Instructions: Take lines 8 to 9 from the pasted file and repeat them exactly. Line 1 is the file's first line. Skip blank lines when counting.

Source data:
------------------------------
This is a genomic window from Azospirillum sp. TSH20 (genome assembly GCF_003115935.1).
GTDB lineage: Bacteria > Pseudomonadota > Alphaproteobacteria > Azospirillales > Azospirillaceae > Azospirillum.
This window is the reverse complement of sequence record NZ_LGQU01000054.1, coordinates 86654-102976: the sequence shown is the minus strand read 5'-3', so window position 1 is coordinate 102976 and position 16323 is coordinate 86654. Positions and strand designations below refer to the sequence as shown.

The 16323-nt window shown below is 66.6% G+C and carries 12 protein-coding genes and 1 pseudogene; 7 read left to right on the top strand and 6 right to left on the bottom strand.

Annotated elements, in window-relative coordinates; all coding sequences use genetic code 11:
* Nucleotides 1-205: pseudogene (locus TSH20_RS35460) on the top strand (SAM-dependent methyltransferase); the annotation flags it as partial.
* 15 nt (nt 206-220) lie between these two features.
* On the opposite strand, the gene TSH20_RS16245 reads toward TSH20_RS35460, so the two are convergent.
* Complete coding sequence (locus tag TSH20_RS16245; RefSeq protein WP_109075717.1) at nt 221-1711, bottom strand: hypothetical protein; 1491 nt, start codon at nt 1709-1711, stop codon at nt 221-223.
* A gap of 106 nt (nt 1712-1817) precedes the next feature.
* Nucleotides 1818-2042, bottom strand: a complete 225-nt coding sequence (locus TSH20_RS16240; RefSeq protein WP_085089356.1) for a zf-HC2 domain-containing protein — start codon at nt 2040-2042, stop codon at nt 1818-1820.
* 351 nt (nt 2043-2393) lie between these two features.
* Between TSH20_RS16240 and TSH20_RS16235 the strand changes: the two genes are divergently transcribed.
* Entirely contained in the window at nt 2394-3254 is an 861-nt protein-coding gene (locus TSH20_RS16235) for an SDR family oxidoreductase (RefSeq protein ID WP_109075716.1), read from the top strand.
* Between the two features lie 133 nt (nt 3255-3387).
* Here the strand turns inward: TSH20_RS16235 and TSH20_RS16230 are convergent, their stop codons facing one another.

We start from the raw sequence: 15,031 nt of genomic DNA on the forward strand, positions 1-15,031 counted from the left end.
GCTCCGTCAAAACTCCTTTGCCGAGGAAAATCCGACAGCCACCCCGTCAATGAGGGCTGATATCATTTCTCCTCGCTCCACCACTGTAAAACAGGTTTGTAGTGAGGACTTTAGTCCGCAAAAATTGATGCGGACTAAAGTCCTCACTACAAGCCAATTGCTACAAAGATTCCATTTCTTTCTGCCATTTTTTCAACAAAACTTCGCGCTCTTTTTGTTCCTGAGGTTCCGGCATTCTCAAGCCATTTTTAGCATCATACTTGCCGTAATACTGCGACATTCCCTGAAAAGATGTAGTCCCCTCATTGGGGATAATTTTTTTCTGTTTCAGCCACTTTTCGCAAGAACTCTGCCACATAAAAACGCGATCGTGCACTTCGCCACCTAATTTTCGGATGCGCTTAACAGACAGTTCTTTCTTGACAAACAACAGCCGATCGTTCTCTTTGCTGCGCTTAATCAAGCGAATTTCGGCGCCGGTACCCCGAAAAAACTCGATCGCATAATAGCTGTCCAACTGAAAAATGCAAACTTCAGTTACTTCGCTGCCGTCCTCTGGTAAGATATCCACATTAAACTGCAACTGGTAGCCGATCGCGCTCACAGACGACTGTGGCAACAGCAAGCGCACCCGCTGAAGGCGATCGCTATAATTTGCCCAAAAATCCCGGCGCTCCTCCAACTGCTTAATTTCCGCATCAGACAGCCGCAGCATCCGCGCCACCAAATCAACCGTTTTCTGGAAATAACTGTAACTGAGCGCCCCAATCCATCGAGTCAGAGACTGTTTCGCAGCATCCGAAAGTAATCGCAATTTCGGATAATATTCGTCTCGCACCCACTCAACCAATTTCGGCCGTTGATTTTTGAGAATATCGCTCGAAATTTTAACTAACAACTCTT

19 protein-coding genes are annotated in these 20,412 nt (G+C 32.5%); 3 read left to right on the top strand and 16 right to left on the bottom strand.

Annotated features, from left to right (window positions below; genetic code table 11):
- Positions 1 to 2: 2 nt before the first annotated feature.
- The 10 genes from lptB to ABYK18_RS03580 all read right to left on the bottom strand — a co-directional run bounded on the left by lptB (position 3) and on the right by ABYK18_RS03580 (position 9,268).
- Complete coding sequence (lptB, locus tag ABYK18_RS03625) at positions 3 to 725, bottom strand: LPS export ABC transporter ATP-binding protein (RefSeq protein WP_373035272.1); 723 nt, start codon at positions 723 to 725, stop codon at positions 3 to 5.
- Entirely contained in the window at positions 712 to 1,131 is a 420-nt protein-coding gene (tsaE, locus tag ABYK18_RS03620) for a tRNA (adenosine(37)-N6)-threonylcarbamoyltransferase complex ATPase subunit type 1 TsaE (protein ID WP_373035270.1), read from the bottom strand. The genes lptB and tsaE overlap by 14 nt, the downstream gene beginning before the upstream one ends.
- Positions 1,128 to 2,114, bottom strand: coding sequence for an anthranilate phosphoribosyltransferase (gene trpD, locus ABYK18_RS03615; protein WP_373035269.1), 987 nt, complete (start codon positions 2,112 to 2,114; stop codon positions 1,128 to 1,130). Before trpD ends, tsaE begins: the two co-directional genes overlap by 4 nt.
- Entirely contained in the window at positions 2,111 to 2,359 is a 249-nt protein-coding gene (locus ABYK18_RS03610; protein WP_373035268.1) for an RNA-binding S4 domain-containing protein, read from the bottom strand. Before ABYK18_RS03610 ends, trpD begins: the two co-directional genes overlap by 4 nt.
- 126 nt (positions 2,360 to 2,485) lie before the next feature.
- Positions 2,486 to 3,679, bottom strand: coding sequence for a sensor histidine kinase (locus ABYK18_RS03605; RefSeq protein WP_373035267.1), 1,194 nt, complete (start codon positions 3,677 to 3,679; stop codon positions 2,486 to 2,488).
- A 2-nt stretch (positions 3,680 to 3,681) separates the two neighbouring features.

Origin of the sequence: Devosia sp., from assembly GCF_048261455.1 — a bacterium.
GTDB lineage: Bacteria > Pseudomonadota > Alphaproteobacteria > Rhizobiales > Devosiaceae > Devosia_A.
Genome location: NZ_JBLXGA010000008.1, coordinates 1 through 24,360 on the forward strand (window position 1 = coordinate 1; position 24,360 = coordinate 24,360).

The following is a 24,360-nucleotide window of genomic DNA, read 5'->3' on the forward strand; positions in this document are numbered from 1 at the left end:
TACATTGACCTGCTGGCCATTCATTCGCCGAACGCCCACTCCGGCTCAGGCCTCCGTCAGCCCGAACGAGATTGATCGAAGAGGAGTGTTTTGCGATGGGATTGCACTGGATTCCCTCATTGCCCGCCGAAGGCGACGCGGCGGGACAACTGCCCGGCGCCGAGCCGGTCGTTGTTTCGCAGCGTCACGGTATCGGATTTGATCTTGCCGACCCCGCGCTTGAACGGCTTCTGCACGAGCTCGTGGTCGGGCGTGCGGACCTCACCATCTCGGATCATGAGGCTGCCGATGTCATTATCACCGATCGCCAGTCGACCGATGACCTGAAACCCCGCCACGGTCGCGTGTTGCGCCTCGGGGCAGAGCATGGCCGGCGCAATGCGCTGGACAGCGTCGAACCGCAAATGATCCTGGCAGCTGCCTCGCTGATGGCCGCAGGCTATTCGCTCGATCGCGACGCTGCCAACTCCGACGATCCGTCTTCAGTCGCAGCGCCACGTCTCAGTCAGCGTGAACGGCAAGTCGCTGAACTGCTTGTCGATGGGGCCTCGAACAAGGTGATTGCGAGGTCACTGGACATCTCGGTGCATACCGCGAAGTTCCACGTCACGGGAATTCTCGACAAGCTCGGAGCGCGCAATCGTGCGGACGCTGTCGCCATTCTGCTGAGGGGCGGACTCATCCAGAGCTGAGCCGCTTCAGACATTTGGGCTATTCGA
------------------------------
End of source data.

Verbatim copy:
* On the opposite strand, the gene TSH20_RS16245 reads toward TSH20_RS35460, so the two are convergent.
* Complete coding sequence (locus tag TSH20_RS16245; RefSeq protein WP_109075717.1) at nt 221-1711, bottom strand: hypothetical protein; 1491 nt, start codon at nt 1709-1711, stop codon at nt 221-223.